I have been working on a large End User Computing programme for a while, and not found the time to blog, so now it is time to catch up with a few snippets.
This one is about Virtual Desktop Infrastructure (VDI) and the BIOS settings of the physical servers. Here's the summary: VDI depends on high performance hosts, but by default hosts are typically configured for a balance of performance and energy efficiency. Check your BIOS. It may not be what you think.
I first came across this a while ago when working on a new VDI deployment of Windows 7 on VMware View, running on Dell blade servers to an EqualLogic SAN. We noticed that the desktops and applications were not launching as quickly as expected, even with low loads on the servers, networks and storage. We did a lot of work to analyse what was happening. It's not easy with non-persistent VDI, because you don't know what machine the user will log on to. The end result was a surprising one.
The problem statement was: "Opening Outlook and Word seems to be sluggish, even though the host resources are not being fully used. Performance is not slow. It is just not as good as we were expecting".
My company, Airdesk, is usually called in after the IT team have been unable to resolve the problem for a while. If the problem were obvious it would have been solved already. This means that we were looking for a more obscure cause. For example, in this case, it was not a simple case of CPU, memory or disk resources, because these are easily monitored in the vSphere console. So already we knew that we were looking for something more hidden. Here's a good article on Troubleshooting ESX/ESXi virtual machine performance issues. Let's assume the IT team has done all that and still not found the problem.
My approach to troubleshooting is hypothesis-based. We identify all the symptoms. We identify the things that could cause those symptoms. We devise tests to rule them out. It's not as easy as that, because you can't always restructure the production environment for testing. You need tools to tell you what is going on.
In this case the tools we used were:
vSphere console to monitor the hosts and the virtual machines from outside
Performance Monitor to monitor processor and disk activity from inside the virtual machine
Process Monitor (Sysinternals) to see what was actually happening during the launch
WinSAT to provide a consistent benchmark of performance inside the virtual machine
Exmon for monitoring the Outlook-Exchange communication
The tools told us that the application launch was CPU-bound, but there was no significant CPU load on the hosts. CPU Ready time (the measure of delay in scheduling CPU resources on a host) was normal. We could see spikes of disk latency, but these did not explain the time delay in opening applications.
Our conclusion was that the virtual machines were not getting access to the CPU that the vSphere console said was available to them. What could cause that? Something perhaps that throttled the performance of the CPU? Intel SpeedStep maybe? The vSphere console showed that it was configured for High Performance. But we decided to check the BIOS on the hosts and, sure enough, they were configured for Active Power Controller (hardware-based power management for energy efficiency).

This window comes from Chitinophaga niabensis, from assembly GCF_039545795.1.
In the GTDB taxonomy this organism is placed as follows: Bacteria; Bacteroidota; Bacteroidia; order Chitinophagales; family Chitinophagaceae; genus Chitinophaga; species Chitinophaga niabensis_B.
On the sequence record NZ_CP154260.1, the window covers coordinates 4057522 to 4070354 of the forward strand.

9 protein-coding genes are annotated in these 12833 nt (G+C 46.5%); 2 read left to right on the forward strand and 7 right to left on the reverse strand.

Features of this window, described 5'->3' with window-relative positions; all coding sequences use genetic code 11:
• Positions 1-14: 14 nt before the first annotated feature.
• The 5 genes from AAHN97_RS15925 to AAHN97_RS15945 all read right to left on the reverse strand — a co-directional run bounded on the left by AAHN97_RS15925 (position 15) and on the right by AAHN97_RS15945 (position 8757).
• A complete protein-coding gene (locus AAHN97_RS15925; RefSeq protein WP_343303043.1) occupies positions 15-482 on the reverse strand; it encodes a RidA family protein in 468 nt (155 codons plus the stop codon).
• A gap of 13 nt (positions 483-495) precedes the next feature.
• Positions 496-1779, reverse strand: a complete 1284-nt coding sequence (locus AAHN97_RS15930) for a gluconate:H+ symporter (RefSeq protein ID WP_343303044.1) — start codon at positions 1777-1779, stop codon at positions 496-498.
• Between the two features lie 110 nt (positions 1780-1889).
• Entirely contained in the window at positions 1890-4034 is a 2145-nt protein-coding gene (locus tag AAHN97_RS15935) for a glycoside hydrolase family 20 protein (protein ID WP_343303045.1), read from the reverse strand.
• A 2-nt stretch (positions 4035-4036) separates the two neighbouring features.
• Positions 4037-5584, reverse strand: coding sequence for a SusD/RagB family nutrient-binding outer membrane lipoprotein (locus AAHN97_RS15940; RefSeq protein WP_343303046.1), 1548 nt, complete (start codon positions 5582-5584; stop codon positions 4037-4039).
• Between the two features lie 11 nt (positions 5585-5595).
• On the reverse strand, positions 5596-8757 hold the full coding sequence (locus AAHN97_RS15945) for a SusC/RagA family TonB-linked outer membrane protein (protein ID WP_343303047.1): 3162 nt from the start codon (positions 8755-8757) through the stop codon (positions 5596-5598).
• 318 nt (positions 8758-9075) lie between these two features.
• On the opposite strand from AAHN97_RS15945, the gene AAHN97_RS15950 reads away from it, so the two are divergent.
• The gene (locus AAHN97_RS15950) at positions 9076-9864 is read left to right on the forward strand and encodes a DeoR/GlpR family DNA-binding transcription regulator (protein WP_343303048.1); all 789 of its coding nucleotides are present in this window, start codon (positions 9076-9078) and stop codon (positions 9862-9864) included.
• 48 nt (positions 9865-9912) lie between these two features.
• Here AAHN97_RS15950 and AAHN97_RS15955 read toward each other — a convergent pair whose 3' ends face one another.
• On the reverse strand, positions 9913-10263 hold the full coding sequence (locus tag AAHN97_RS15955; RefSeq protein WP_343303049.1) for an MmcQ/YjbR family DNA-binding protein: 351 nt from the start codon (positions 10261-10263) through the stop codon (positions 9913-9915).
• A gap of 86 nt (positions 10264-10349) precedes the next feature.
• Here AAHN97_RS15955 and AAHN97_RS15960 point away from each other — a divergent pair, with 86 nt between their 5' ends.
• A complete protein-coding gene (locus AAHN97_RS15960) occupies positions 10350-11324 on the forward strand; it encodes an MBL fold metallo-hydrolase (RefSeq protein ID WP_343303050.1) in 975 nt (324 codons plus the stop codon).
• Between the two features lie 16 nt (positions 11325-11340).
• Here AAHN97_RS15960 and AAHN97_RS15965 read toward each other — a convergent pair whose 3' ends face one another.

We changed the BIOS settings, and the result was immediate. Performance of the virtual desktop was electric. Click on an application and, bang, it was open. We saved potentially £ tens of thousands by finding the cause and not throwing resources at it.
You have two types of setting in Dell BIOS:
Processor settings, which can be optimized for different workloads
Power Management settings, which give a choice between efficiency and power.
In our case we wanted to configure the processors for a general-purpose workload but we also wanted to provide immediate access to full resources, without stepping the processor down to save power based on average utilisation. So the Maximum Performance power setting was the one we needed. You could also set the BIOS Power Management to be OS-Controlled, and allow the vSphere setting to take effect. The point of this post is that the vSphere setting said the hosts were in High Performance mode, while the troubleshooting showed they were not.
That was a little while ago. I was reminded of it recently while designing the infrastructure for a global VDI environment based on XenServer (the hypervisor) and XenDesktop (the VDI) running on HP blade servers to a 3PAR SAN. In the Low Level Design we said "Max performance MUST be set in the host server BIOS".
This article is about managing the replacement for the traditional Windows XP desktop. It may sound like a straightforward upgrade of the desktop OS, or it may already seem like a complicated upgrade because of the business applications that don't run on Windows 7. But in my view it is more than that. The old desktop paradigm that has been in place for more than twenty years is coming to an end. Without a paradigm we face a bundle of difficult choices.